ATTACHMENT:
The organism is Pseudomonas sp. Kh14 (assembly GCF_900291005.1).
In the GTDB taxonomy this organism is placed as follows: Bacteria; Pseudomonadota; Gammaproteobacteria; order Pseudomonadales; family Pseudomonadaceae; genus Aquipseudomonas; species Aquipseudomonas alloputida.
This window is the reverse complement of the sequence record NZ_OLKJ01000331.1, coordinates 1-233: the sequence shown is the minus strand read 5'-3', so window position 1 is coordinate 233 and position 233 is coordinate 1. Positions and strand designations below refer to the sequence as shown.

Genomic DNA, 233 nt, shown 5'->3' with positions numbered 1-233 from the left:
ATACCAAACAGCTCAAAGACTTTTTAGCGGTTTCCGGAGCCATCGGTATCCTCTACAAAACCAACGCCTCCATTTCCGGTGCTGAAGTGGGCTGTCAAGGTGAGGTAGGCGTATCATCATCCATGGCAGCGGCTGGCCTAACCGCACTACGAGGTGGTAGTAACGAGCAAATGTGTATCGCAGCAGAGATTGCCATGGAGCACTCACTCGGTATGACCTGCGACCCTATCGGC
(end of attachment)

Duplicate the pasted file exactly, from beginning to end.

The organism is Pseudomonas sp. Kh14 (assembly GCF_900291005.1).
In the GTDB taxonomy this organism is placed as follows: Bacteria; Pseudomonadota; Gammaproteobacteria; order Pseudomonadales; family Pseudomonadaceae; genus Aquipseudomonas; species Aquipseudomonas alloputida.
This window is the reverse complement of the sequence record NZ_OLKJ01000331.1, coordinates 1-233: the sequence shown is the minus strand read 5'-3', so window position 1 is coordinate 233 and position 233 is coordinate 1. Positions and strand designations below refer to the sequence as shown.

Genomic DNA, 233 nt, shown 5'->3' with positions numbered 1-233 from the left:
ATACCAAACAGCTCAAAGACTTTTTAGCGGTTTCCGGAGCCATCGGTATCCTCTACAAAACCAACGCCTCCATTTCCGGTGCTGAAGTGGGCTGTCAAGGTGAGGTAGGCGTATCATCATCCATGGCAGCGGCTGGCCTAACCGCACTACGAGGTGGTAGTAACGAGCAAATGTGTATCGCAGCAGAGATTGCCATGGAGCACTCACTCGGTATGACCTGCGACCCTATCGGC